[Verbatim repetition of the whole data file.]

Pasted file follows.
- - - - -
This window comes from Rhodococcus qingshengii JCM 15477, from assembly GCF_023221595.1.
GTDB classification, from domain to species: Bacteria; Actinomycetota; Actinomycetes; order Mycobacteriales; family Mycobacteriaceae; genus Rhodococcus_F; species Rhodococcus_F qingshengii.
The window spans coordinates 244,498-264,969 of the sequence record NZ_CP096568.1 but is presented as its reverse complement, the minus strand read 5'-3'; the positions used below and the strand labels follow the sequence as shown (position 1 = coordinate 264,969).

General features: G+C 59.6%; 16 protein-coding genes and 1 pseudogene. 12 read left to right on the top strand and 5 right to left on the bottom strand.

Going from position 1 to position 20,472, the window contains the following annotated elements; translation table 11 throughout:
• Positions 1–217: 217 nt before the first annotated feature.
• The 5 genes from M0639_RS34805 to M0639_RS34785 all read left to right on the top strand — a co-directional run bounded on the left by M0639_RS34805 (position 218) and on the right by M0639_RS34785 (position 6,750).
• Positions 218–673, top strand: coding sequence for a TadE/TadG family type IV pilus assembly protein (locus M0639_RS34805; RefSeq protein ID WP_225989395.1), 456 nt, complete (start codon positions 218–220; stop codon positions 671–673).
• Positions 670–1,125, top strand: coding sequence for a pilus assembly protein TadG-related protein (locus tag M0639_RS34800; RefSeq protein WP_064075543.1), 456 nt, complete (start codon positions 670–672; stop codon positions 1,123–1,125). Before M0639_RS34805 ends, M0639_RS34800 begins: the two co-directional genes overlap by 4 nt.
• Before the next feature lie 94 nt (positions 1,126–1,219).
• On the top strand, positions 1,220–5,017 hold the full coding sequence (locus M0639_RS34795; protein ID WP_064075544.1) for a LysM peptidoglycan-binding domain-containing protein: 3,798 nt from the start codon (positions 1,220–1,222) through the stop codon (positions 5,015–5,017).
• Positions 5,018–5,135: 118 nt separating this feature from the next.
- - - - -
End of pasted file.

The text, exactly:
This window comes from Rhodococcus qingshengii JCM 15477, from assembly GCF_023221595.1.
GTDB classification, from domain to species: Bacteria; Actinomycetota; Actinomycetes; order Mycobacteriales; family Mycobacteriaceae; genus Rhodococcus_F; species Rhodococcus_F qingshengii.
The window spans coordinates 244,498-264,969 of the sequence record NZ_CP096568.1 but is presented as its reverse complement, the minus strand read 5'-3'; the positions used below and the strand labels follow the sequence as shown (position 1 = coordinate 264,969).

General features: G+C 59.6%; 16 protein-coding genes and 1 pseudogene. 12 read left to right on the top strand and 5 right to left on the bottom strand.

Going from position 1 to position 20,472, the window contains the following annotated elements; translation table 11 throughout:
• Positions 1–217: 217 nt before the first annotated feature.
• The 5 genes from M0639_RS34805 to M0639_RS34785 all read left to right on the top strand — a co-directional run bounded on the left by M0639_RS34805 (position 218) and on the right by M0639_RS34785 (position 6,750).
• Positions 218–673, top strand: coding sequence for a TadE/TadG family type IV pilus assembly protein (locus M0639_RS34805; RefSeq protein ID WP_225989395.1), 456 nt, complete (start codon positions 218–220; stop codon positions 671–673).
• Positions 670–1,125, top strand: coding sequence for a pilus assembly protein TadG-related protein (locus tag M0639_RS34800; RefSeq protein WP_064075543.1), 456 nt, complete (start codon positions 670–672; stop codon positions 1,123–1,125). Before M0639_RS34805 ends, M0639_RS34800 begins: the two co-directional genes overlap by 4 nt.
• Before the next feature lie 94 nt (positions 1,126–1,219).
• On the top strand, positions 1,220–5,017 hold the full coding sequence (locus M0639_RS34795; protein ID WP_064075544.1) for a LysM peptidoglycan-binding domain-containing protein: 3,798 nt from the start codon (positions 1,220–1,222) through the stop codon (positions 5,015–5,017).
• Positions 5,018–5,135: 118 nt separating this feature from the next.